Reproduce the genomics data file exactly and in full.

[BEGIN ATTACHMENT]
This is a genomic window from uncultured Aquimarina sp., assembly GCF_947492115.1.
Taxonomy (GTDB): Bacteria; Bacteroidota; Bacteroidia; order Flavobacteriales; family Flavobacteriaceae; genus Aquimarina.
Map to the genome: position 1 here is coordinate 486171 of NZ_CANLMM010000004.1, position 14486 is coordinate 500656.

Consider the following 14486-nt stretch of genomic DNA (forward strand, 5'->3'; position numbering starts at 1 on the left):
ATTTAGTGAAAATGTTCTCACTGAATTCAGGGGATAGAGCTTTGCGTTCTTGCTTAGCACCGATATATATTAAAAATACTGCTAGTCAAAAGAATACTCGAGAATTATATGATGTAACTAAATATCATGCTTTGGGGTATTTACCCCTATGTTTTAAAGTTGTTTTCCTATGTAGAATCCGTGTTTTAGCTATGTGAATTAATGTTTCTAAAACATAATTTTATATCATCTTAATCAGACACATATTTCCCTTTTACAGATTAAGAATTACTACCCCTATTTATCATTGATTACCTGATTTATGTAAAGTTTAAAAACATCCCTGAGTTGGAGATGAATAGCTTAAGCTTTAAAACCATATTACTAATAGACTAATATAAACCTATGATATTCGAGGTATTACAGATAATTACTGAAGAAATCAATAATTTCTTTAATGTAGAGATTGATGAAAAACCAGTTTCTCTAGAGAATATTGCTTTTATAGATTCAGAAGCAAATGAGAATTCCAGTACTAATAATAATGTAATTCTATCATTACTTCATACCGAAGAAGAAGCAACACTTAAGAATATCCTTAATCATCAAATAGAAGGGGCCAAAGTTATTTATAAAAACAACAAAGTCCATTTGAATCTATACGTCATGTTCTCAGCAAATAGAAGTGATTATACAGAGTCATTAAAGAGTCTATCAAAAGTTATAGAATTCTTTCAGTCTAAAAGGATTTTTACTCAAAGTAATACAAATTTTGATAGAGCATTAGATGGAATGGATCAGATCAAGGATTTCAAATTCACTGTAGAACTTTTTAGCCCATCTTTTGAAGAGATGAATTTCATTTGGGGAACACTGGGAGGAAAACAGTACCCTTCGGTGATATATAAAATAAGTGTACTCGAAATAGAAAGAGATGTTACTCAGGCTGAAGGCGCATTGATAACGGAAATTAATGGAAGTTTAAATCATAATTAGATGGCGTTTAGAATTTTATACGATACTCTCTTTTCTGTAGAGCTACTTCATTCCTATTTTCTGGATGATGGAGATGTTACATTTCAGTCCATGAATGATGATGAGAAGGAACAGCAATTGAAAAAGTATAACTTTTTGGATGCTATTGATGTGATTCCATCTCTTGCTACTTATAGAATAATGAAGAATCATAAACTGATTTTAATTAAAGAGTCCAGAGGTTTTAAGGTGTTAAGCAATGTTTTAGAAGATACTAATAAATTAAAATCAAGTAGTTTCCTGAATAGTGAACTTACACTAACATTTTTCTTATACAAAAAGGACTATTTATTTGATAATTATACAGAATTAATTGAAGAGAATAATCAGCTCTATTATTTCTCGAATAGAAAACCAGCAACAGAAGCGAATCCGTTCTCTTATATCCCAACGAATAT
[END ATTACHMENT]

This is a genomic window from uncultured Aquimarina sp., assembly GCF_947492115.1.
Taxonomy (GTDB): Bacteria; Bacteroidota; Bacteroidia; order Flavobacteriales; family Flavobacteriaceae; genus Aquimarina.
Map to the genome: position 1 here is coordinate 486171 of NZ_CANLMM010000004.1, position 14486 is coordinate 500656.

Consider the following 14486-nt stretch of genomic DNA (forward strand, 5'->3'; position numbering starts at 1 on the left):
ATTTAGTGAAAATGTTCTCACTGAATTCAGGGGATAGAGCTTTGCGTTCTTGCTTAGCACCGATATATATTAAAAATACTGCTAGTCAAAAGAATACTCGAGAATTATATGATGTAACTAAATATCATGCTTTGGGGTATTTACCCCTATGTTTTAAAGTTGTTTTCCTATGTAGAATCCGTGTTTTAGCTATGTGAATTAATGTTTCTAAAACATAATTTTATATCATCTTAATCAGACACATATTTCCCTTTTACAGATTAAGAATTACTACCCCTATTTATCATTGATTACCTGATTTATGTAAAGTTTAAAAACATCCCTGAGTTGGAGATGAATAGCTTAAGCTTTAAAACCATATTACTAATAGACTAATATAAACCTATGATATTCGAGGTATTACAGATAATTACTGAAGAAATCAATAATTTCTTTAATGTAGAGATTGATGAAAAACCAGTTTCTCTAGAGAATATTGCTTTTATAGATTCAGAAGCAAATGAGAATTCCAGTACTAATAATAATGTAATTCTATCATTACTTCATACCGAAGAAGAAGCAACACTTAAGAATATCCTTAATCATCAAATAGAAGGGGCCAAAGTTATTTATAAAAACAACAAAGTCCATTTGAATCTATACGTCATGTTCTCAGCAAATAGAAGTGATTATACAGAGTCATTAAAGAGTCTATCAAAAGTTATAGAATTCTTTCAGTCTAAAAGGATTTTTACTCAAAGTAATACAAATTTTGATAGAGCATTAGATGGAATGGATCAGATCAAGGATTTCAAATTCACTGTAGAACTTTTTAGCCCATCTTTTGAAGAGATGAATTTCATTTGGGGAACACTGGGAGGAAAACAGTACCCTTCGGTGATATATAAAATAAGTGTACTCGAAATAGAAAGAGATGTTACTCAGGCTGAAGGCGCATTGATAACGGAAATTAATGGAAGTTTAAATCATAATTAGATGGCGTTTAGAATTTTATACGATACTCTCTTTTCTGTAGAGCTACTTCATTCCTATTTTCTGGATGATGGAGATGTTACATTTCAGTCCATGAATGATGATGAGAAGGAACAGCAATTGAAAAAGTATAACTTTTTGGATGCTATTGATGTGATTCCATCTCTTGCTACTTATAGAATAATGAAGAATCATAAACTGATTTTAATTAAAGAGTCCAGAGGTTTTAAGGTGTTAAGCAATGTTTTAGAAGATACTAATAAATTAAAATCAAGTAGTTTCCTGAATAGTGAACTTACACTAACATTTTTCTTATACAAAAAGGACTATTTATTTGATAATTATACAGAATTAATTGAAGAGAATAATCAGCTCTATTATTTCTCGAATAGAAAACCAGCAACAGAAGCGAATCCGTTCTCTTATATCCCAACGAATAT